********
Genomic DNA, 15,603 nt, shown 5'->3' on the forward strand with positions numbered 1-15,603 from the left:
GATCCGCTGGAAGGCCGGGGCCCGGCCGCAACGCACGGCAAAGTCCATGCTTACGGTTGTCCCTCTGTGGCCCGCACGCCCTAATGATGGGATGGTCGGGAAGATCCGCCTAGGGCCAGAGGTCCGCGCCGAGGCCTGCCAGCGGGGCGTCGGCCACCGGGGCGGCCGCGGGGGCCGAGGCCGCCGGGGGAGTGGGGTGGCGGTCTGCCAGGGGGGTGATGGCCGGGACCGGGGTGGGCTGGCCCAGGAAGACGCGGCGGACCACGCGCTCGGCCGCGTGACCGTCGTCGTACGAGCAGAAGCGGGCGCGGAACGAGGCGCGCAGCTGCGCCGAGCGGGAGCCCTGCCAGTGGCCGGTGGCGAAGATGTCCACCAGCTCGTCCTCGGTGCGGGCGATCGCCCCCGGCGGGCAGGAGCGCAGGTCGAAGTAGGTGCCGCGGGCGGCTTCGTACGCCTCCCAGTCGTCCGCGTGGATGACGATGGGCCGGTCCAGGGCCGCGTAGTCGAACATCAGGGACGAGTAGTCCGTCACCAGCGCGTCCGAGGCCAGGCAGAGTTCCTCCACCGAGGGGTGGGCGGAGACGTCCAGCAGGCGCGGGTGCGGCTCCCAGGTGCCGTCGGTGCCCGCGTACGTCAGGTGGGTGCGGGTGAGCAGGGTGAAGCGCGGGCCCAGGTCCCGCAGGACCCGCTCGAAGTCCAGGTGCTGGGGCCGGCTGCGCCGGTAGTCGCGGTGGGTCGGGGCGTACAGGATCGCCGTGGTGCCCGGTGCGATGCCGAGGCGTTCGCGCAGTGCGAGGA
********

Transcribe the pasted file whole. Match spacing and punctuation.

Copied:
Genomic DNA, 15,603 nt, shown 5'->3' on the forward strand with positions numbered 1-15,603 from the left:
GATCCGCTGGAAGGCCGGGGCCCGGCCGCAACGCACGGCAAAGTCCATGCTTACGGTTGTCCCTCTGTGGCCCGCACGCCCTAATGATGGGATGGTCGGGAAGATCCGCCTAGGGCCAGAGGTCCGCGCCGAGGCCTGCCAGCGGGGCGTCGGCCACCGGGGCGGCCGCGGGGGCCGAGGCCGCCGGGGGAGTGGGGTGGCGGTCTGCCAGGGGGGTGATGGCCGGGACCGGGGTGGGCTGGCCCAGGAAGACGCGGCGGACCACGCGCTCGGCCGCGTGACCGTCGTCGTACGAGCAGAAGCGGGCGCGGAACGAGGCGCGCAGCTGCGCCGAGCGGGAGCCCTGCCAGTGGCCGGTGGCGAAGATGTCCACCAGCTCGTCCTCGGTGCGGGCGATCGCCCCCGGCGGGCAGGAGCGCAGGTCGAAGTAGGTGCCGCGGGCGGCTTCGTACGCCTCCCAGTCGTCCGCGTGGATGACGATGGGCCGGTCCAGGGCCGCGTAGTCGAACATCAGGGACGAGTAGTCCGTCACCAGCGCGTCCGAGGCCAGGCAGAGTTCCTCCACCGAGGGGTGGGCGGAGACGTCCAGCAGGCGCGGGTGCGGCTCCCAGGTGCCGTCGGTGCCCGCGTACGTCAGGTGGGTGCGGGTGAGCAGGGTGAAGCGCGGGCCCAGGTCCCGCAGGACCCGCTCGAAGTCCAGGTGCTGGGGCCGGCTGCGCCGGTAGTCGCGGTGGGTCGGGGCGTACAGGATCGCCGTGGTGCCCGGTGCGATGCCGAGGCGTTCGCGCAGTGCGAGGA